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Domain theft arrest by State Police called first in U.S.

Photo Credit: Cliffview Pilot
Photo Credit: Cliffview Pilot

YOU READ IT HERE FIRST: N.J. State Police have charged a computer tech with snatching a domain name off and selling it for $110,000 on eBay, in what is believed to be the first arrest for domain theft in the United States.

Daniel Goncalves, 25, sold the domain name three years ago to the NBA’s Mark Madsen, said State Police investigators, who seized business and computer records while charging him with various theft counts.

If the charges prove true, Goncalves picked the wrong targets: One of the original owners of is a well-known millionaire and the other is a former Justice Department lawyer.

“The domain name industry is in some respects still like the Wild West,” said State Police Supt. Col. Rick Fuentes. “Many of the rules are not yet codified into state laws, let alone federal or international laws.” However, he said, “theft is theft.”


“Domainers” are a large community of people who buy and sell domain names that they speculate will become more valuable over time.  Two- and three-letter names are particularly valuable: They’re easy to remember and produce lots of traffic.

P2P, LLC was originally formed expressly for the purchase and management of by investors who have built a portfolio of nearly 1,000 domain names.

“Because of its short length and topical relation to the exploding Peer-to-Peer file sharing phenomenon, P2P was particularly valuable, with an estimated value of between $160,000 and $200,000 at the time of its theft,” State Police Sgt. Steven Jones said this afternoon.

As it turned out, one of the co-owners, Marc Ostrofsky, is an industry pioneer who sold for $7.5 million, while one of his partners, Albert Angel, is a former U.S. Justice Department attorney. They did some investigating of their own after discovering in May 2007 that someone transferred the domain name from their GoDaddy account a year earlier, Jones said.

The group had been tracking Goncalves — who works for an online research firm and has his own business hosting sites — for some time before contacting State Police last fall after Florida authorities declined to pursue the case.

NJ State Police Detective Sgt. Dan Gorman analyzed thousands of pages of evidence from the owners that helped lead to Goncalves’ arrest last week, Jones said.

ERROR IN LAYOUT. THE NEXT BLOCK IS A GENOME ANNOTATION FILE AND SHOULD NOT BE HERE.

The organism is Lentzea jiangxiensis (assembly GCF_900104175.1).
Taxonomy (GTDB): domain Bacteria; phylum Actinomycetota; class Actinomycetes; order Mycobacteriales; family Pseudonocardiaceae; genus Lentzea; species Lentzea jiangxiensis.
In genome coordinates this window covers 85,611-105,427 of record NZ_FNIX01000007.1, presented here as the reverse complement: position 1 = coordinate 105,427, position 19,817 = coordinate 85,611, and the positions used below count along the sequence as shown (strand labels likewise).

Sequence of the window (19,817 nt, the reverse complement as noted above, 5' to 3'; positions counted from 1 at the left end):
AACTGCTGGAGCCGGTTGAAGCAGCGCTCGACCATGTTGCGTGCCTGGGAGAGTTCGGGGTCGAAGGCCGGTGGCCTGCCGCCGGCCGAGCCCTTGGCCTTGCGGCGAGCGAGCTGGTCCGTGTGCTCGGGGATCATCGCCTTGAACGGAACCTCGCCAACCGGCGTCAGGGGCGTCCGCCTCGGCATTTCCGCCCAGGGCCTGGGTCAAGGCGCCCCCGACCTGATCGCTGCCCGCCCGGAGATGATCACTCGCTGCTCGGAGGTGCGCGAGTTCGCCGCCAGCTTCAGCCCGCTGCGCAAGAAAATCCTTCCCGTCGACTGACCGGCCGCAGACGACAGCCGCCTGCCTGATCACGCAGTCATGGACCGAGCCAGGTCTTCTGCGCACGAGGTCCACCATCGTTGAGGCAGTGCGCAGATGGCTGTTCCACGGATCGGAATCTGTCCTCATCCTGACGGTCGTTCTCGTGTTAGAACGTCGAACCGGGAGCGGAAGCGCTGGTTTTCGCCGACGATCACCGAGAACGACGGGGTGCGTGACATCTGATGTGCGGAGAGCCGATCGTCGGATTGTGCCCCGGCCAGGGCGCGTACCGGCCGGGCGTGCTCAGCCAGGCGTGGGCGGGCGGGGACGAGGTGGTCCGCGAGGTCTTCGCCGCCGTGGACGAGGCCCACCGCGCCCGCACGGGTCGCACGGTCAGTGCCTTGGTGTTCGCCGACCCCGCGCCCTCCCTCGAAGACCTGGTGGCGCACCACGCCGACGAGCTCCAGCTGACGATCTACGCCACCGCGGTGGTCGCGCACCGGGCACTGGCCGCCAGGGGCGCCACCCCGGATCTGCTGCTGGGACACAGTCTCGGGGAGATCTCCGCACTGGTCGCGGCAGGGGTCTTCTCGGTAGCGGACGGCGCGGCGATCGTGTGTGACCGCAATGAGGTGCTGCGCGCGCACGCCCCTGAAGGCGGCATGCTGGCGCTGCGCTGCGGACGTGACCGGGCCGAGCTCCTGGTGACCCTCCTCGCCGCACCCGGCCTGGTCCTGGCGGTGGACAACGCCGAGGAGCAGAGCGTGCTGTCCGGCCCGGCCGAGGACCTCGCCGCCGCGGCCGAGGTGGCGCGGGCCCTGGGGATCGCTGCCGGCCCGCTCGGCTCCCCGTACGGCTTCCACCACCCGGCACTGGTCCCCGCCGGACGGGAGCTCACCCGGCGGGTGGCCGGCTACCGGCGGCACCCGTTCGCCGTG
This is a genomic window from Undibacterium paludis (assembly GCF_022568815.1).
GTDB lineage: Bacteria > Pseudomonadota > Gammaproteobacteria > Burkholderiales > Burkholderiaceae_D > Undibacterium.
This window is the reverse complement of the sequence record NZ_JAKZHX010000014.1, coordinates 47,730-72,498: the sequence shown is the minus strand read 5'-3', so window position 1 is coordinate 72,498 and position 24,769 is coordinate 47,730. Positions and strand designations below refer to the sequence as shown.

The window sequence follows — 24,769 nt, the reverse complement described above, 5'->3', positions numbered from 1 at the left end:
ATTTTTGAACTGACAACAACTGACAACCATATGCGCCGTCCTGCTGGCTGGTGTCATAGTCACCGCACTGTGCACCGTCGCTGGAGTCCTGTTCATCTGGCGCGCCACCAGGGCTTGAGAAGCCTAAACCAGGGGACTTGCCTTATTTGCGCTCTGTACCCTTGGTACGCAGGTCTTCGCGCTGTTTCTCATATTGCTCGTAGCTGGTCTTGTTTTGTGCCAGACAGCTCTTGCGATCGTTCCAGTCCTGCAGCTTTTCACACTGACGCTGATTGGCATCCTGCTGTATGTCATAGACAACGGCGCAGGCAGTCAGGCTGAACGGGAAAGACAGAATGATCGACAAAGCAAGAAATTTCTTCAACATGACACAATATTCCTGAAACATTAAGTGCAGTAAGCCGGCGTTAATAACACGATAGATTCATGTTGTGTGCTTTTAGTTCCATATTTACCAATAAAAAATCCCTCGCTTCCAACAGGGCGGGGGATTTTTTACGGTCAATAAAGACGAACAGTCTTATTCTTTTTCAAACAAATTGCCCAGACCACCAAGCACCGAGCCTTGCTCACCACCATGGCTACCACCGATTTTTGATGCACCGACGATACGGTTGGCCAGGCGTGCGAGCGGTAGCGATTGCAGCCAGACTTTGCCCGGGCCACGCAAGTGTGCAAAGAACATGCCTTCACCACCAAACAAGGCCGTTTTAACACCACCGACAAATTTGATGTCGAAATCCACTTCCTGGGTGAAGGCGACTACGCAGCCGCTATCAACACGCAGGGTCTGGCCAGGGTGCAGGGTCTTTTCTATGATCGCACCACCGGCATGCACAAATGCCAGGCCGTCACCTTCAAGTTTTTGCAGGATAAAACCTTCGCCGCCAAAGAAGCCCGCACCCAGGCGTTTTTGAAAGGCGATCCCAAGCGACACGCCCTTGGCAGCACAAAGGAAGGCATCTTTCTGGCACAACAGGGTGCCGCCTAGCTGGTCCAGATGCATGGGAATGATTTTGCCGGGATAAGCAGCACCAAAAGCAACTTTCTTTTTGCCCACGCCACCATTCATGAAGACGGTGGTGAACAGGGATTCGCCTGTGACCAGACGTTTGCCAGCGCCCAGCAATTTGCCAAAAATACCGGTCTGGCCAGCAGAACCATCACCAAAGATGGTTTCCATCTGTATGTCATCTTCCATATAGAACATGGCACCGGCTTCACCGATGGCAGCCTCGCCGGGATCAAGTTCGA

Records obtained from GoDaddy, the world’s largest domain registrar, verified that the same IP address that was used to log into the company’s account and initiate the transfer was Goncalves’, the sergeant said. A published report says Goncalves hacked into the company’s AOL account to gain access.

Attempts were made soon after to transfer the domain name to a different registrar. However, rules by ICANN (Internet Corporation for Assigned Names and Numbers) prohibit such a move for 60 days. So Goncalves maintained in his own account, Jones said.

Goncalves moved the domain name to a different registrar. Reports say he used his fiancee’s maiden name, Louvado, more than a week after the 60-day GoDaddy transfer prohibition was concluded, authorities said .

Goncalves again waited the mandatory 60 days before listing the name for sale on eBay, where it was bought for just over $111,000 by Madsen of the Los Angeles Clippers.

Goncalves, who lives in Union Township in Union County, remains free on $60,000 cash bail.

Meanwhile, the original owners are still waiting to reclaim the name through civil litigation involving ownership and profits, Jones said. They have included as a defendant in their lawsuit, claiming negligence and contributing to trademark infringement.

Why aren’t more of these cases prosecuted?

“Cases of domain name theft have not typically involved a criminal prosecution because of the complexities, financial restraints and sheer time and energy involved,” says a report on Domain Name News . “If a domain name is stolen, the victim of the crime in most cases would need experience with the technical and legal intricies associated with the domain name system.

“To move the case forward, they would also need a law enforcement professional who understands the case or is willing to take the time to learn. For example, the Angels told us that in their case they called their local law enforcement in Florida who sent a uniformed officer in a squad car to their home. The first thing you can imagine the officer asked was, ‘What’s a domain?’

“Additionally, financial restraints play a major role,” the report says. “Often times the rightful owners of these domains simply can’t justify the thousands of dollars in legal fees necessary to handle a case like this. Domains that don’t have the sort of value that a domain like has in the aftermarket may still contain a value that only the original owner can appreciate. Good luck convincing a law enforcement professional that your domain name is valuable under those circumstances. It’s likely that many small business owners faced with this situation would simply give up.”

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